Pokemon Go Fever Pushes Nintendo Stock Up 25%

Pokemon Go Fever Pushes Nintendo Stock Up 25%

Shares of Nintendo soared Monday, closing up 25%, after fans went ga-ga over the Pokemon Go mobile game launch in the U.S.

Nintendo doesn’t publish the game, but it’s an investor in and partner of the company that does: Niantic Labs, which spun out of Google last year, released the game in the U.S. on July 6, where it immediately shot to the top of the free chart on Apple’s iTunes App Store.

The gains for Nintendo come after its stock rose 9% last Friday on the Tokyo Stock Exchange. On Monday, the stock closed at 20,260 yen per share, up 24.5% for the day.

A rep for San Francisco-based Ninantic said Saturday the company did not currently have estimates on the number of Pokemon Go downloads or active users. According to analytics firm SimilarWeb, as of July 8, Pokemon Go was installed on 5.16% of all Android devices in the U.S.

Pokemon Go uses augmented reality and GPS to let players hunt for — and capture — Pokémon monsters that appear virtually in the world all around them. The smartphone vibrates when there’s a Pokémon nearby, and users must throw a Poké Ball to nab them. The game also features “PokéStops,” at locations like museums, art installations, historical markers and monuments, to let gamers stock up on Poké Balls and other items.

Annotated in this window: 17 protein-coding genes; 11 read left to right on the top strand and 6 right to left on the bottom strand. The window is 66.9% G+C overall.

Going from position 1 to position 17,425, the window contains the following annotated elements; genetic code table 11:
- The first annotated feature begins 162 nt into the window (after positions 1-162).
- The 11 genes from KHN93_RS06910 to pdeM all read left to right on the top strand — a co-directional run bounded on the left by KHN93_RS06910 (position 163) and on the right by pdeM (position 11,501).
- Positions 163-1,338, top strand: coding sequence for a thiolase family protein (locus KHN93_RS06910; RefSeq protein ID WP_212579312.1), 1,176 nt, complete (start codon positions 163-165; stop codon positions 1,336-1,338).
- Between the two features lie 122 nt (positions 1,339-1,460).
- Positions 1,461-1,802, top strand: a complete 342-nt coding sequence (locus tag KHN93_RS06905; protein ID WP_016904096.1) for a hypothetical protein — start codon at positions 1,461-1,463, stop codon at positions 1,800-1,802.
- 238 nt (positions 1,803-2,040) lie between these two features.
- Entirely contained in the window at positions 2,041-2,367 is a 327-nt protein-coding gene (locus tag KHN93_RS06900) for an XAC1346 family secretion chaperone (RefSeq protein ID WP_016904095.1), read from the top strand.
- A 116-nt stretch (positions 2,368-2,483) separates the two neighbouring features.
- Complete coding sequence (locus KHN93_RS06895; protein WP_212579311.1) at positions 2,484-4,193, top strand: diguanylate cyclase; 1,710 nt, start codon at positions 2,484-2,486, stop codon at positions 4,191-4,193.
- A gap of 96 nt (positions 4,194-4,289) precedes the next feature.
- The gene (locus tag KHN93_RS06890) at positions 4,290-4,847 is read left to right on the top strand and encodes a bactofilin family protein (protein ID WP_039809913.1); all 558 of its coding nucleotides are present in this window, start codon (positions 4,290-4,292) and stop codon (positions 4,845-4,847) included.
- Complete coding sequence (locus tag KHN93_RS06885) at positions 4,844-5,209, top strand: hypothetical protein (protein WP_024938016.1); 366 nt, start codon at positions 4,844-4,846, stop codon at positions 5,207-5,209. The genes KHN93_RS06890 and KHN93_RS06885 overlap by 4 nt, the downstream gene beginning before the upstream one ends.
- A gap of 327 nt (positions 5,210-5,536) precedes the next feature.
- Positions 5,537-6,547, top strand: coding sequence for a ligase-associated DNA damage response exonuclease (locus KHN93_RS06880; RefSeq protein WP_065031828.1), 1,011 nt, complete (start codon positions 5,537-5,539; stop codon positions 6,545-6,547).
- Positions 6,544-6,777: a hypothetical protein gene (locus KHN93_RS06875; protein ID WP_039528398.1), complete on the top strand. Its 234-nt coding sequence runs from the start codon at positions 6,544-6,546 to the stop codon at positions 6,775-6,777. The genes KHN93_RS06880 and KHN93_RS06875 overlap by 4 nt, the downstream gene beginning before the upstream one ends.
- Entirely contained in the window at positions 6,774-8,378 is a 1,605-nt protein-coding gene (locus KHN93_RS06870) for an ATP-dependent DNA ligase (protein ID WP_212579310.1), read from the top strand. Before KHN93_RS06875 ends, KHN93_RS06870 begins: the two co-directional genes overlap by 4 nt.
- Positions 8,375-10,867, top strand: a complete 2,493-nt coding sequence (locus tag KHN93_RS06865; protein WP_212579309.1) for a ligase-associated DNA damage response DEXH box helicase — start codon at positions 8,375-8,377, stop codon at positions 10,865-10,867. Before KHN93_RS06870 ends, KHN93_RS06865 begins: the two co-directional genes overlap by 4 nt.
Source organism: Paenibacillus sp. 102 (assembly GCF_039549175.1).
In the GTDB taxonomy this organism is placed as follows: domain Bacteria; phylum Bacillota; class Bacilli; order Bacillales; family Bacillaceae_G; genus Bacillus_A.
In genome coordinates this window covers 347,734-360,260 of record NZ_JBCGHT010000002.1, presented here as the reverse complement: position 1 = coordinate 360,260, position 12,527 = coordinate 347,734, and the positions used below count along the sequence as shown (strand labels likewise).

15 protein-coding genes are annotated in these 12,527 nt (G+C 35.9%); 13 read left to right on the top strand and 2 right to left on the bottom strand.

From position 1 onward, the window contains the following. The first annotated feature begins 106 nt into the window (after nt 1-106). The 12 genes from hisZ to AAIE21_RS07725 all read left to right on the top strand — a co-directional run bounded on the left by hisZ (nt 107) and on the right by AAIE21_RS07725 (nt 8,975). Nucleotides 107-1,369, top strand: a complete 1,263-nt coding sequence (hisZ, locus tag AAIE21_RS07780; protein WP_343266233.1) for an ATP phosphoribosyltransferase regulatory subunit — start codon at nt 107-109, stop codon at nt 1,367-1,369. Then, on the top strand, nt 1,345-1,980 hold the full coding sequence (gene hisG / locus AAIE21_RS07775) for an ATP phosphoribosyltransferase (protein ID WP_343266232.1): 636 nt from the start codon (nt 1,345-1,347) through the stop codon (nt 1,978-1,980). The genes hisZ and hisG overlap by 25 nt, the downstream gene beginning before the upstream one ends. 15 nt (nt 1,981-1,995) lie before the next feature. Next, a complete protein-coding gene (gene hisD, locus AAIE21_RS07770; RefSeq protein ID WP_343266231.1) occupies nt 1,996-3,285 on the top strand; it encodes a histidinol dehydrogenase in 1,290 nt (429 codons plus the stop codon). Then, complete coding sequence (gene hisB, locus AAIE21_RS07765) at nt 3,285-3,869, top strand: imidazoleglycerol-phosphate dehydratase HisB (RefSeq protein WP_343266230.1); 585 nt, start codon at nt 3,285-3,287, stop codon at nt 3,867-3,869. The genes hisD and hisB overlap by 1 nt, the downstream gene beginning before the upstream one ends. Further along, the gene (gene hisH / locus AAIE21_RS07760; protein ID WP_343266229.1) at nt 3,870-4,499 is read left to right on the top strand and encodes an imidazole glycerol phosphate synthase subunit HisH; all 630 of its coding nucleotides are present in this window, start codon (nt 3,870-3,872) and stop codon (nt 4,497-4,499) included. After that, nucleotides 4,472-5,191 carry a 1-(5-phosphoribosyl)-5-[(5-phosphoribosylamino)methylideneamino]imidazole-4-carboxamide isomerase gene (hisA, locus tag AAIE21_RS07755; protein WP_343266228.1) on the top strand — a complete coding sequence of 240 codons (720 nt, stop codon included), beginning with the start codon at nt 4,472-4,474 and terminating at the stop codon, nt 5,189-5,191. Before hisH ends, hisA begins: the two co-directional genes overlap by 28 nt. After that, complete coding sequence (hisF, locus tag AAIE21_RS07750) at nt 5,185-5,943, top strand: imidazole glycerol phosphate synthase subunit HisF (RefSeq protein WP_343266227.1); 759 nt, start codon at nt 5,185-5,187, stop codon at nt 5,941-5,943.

The game has unleashed a torrent of activity on social media, with reports of players using drones to hunt for Pokemon, a crime gang in Missouri using the game to rob victims at gunpoint, and a Wyoming teen discovery a dead body while playing the game.

Pokemon Go has also inspired a raft of Internet memes:



The game is currently available in the U.S, Australia and New Zealand. It’s free to download and play, but offers in-app purchases for players to stock up on their Pokemon, hatch new monsters and join other players in battles. Wall Street analysts estimate the game is generating up to $5 million per day in revenue in its first days of release, and the craze for Pokemon Go in its initial markets has fueled optimism for the game’s potential in Japan and elsewhere.

Last October, Niantic Labs raised $20 million in funding from Nintendo, the Pokemon Co. and Google. According to Ninatic, its first game, the augmented-reality massively multiplayer online title Ingress, has been downloaded more than 14 million times in more than 200 countries worldwide.